Optimal control

June 22, 2015 — November 1, 2019

Figure 1: This is my new test problem for the OpenAi Gym.

Nothing to see here; I don’t do optimal control. But here are some notes from when I thought I might.

Karl J. Åström and Richard M. Murray. Feedback Systems: An Introduction for Scientists and Engineers is an interesting control systems theory course from Caltech.

The online control blog post mentioned below has a summary:

Perhaps the most fundamental setting in control theory is a LDS is with quadratic costs \(c_t\) and i.i.d Gaussian perturbations \(w_t\). The solution known as the Linear Quadratic Regulator, derived by solving the Riccati equation, is well understood and corresponds to a linear policy (i.e. the control input is a linear function of the state).

The assumption of i.i.d perturbations has been relaxed in classical control theory, with the introduction of a min-max notion, in a subfield known as \(H_{\infty}\) control. Informally, the idea behind \(H_{\infty}\) control is to design a controller which performs well against all sequences of bounded perturbations.

There are some connections and dual relations to state estimation that might be worth exploring.

1 Nuts and bolts

Figure 2

Åström et al maintain a supporting python toolkit, python-control.

OPENMODELICA is an open-source Modelica-based modeling and simulation environment intended for industrial and academic usage. Its long-term development is supported by a non-profit organization — the Open Source Modelica Consortium (OSMC).

Figure 3

Related:

openMDAO is an open-source high-performance computing platform for systems analysis and multidisciplinary optimization, written in Python. It enables you to decompose your models, making them easier to build and maintain, while still solving them in a tightly coupled manner with efficient parallel numerical methods.

The OpenMDAO project is primarily focused on supporting gradient-based optimization with analytic derivatives to allow you to explore large design spaces with hundreds or thousands of design variables, but the framework also has a number of parallel computing features that can work with gradient-free optimization, mixed-integer nonlinear programming, and traditional design space exploration.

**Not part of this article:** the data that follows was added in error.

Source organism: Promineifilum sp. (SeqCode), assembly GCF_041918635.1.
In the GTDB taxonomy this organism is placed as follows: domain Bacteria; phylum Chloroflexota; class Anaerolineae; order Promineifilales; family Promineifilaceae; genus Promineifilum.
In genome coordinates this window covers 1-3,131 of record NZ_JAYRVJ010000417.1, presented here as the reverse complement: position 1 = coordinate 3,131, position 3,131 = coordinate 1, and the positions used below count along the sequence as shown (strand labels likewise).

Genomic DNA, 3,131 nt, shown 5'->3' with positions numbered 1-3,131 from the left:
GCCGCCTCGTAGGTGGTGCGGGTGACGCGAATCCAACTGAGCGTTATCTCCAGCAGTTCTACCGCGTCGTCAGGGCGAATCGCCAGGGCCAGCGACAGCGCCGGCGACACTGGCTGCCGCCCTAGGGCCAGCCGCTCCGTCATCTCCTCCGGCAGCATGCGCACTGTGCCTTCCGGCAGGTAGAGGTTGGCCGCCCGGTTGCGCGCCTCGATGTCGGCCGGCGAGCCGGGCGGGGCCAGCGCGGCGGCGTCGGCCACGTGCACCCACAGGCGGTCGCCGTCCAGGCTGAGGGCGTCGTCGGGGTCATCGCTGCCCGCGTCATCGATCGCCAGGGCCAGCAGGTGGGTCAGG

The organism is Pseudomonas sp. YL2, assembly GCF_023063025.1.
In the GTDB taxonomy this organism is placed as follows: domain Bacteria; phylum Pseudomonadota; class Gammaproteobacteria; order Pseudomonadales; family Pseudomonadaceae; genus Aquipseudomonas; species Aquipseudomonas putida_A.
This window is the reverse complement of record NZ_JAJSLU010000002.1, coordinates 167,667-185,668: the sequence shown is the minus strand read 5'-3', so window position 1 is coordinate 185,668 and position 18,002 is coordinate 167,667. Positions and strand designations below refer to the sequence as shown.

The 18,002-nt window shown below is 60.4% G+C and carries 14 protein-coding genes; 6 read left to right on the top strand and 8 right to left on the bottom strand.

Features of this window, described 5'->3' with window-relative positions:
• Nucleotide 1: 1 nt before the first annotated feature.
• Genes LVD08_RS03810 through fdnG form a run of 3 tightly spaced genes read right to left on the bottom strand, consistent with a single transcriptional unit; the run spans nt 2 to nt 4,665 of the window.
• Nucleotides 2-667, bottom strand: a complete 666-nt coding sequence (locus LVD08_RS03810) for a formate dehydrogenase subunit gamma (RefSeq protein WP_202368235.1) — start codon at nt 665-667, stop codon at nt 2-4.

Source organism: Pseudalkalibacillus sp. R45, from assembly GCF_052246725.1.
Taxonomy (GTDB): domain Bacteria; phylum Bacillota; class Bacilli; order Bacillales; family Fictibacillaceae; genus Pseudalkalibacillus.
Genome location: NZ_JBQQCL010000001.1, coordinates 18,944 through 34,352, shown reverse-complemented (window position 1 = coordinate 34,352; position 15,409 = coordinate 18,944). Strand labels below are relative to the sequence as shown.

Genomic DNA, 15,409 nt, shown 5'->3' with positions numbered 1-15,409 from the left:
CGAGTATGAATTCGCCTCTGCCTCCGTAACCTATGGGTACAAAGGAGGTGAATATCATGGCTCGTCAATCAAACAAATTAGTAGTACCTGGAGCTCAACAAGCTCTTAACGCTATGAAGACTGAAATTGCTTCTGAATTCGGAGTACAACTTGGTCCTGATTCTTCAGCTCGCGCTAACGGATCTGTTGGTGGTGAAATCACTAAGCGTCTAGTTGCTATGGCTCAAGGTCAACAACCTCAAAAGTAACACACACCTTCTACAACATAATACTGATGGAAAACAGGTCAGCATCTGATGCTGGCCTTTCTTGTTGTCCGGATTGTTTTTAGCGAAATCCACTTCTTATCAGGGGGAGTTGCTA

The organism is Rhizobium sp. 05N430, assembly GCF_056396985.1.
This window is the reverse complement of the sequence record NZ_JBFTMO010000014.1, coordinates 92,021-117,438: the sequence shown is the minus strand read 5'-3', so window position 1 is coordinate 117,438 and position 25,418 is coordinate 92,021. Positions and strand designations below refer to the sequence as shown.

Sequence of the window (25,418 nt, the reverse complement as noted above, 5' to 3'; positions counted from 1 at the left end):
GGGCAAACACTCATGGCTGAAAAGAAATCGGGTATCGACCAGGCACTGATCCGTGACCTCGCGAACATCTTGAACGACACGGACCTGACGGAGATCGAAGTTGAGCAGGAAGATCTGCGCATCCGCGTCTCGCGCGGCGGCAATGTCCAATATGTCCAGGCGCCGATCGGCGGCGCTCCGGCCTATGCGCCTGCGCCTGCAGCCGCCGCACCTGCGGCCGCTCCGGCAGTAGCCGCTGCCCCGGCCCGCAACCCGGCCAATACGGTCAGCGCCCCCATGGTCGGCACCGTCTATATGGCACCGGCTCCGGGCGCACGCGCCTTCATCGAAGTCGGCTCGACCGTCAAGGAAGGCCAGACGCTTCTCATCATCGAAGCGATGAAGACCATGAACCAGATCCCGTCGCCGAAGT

2 Online

Figure 4

New Methods in Control: The Gradient Perturbation Controller by Naman Agarwal, Karan Singh and Elad Hazan (Agarwal et al. 2019; Agarwal, Hazan, and Singh 2019).

what is the analogue of online learning and worst-case regret in robust control? …Our starting point for more robust control is regret minimization in games. Regret minimization is a well-accepted metric in online learning, and we consider applying it to online control.

3 Partially observable Markov Decision problems

See POMDP.

4 References

Agarwal, Bullins, Hazan, et al. 2019. Online Control with Adversarial Disturbances.” arXiv:1902.08721 [Cs, Math, Stat].
Agarwal, Hazan, and Singh. 2019. Logarithmic Regret for Online Control.” arXiv:1909.05062 [Cs, Math, Stat].
Andersson, Gillis, Horn, et al. 2019. CasADi: A Software Framework for Nonlinear Optimization and Optimal Control.” Mathematical Programming Computation.
Ariyur, and Krstic. 2003. Real-Time Optimization by Extremum-Seeking Control.
Åström, Murray, and EBL. 2008. Feedback systems: an introduction for scientists and engineers.
Bardi, and Capuzzo-Dolcetta. 2009. Optimal Control and Viscosity Solutions of Hamilton-Jacobi-Bellman Equations.
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———. 1995b. Dynamic Programming and Optimal Control Volume 2.
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Spencer, and Shalizi. 2020. Projective, Sparse, and Learnable Latent Position Network Models.” arXiv:1709.09702 [Math, Stat].
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Taghvaei, and Mehta. 2021. An Optimal Transport Formulation of the Ensemble Kalman Filter.” IEEE Transactions on Automatic Control.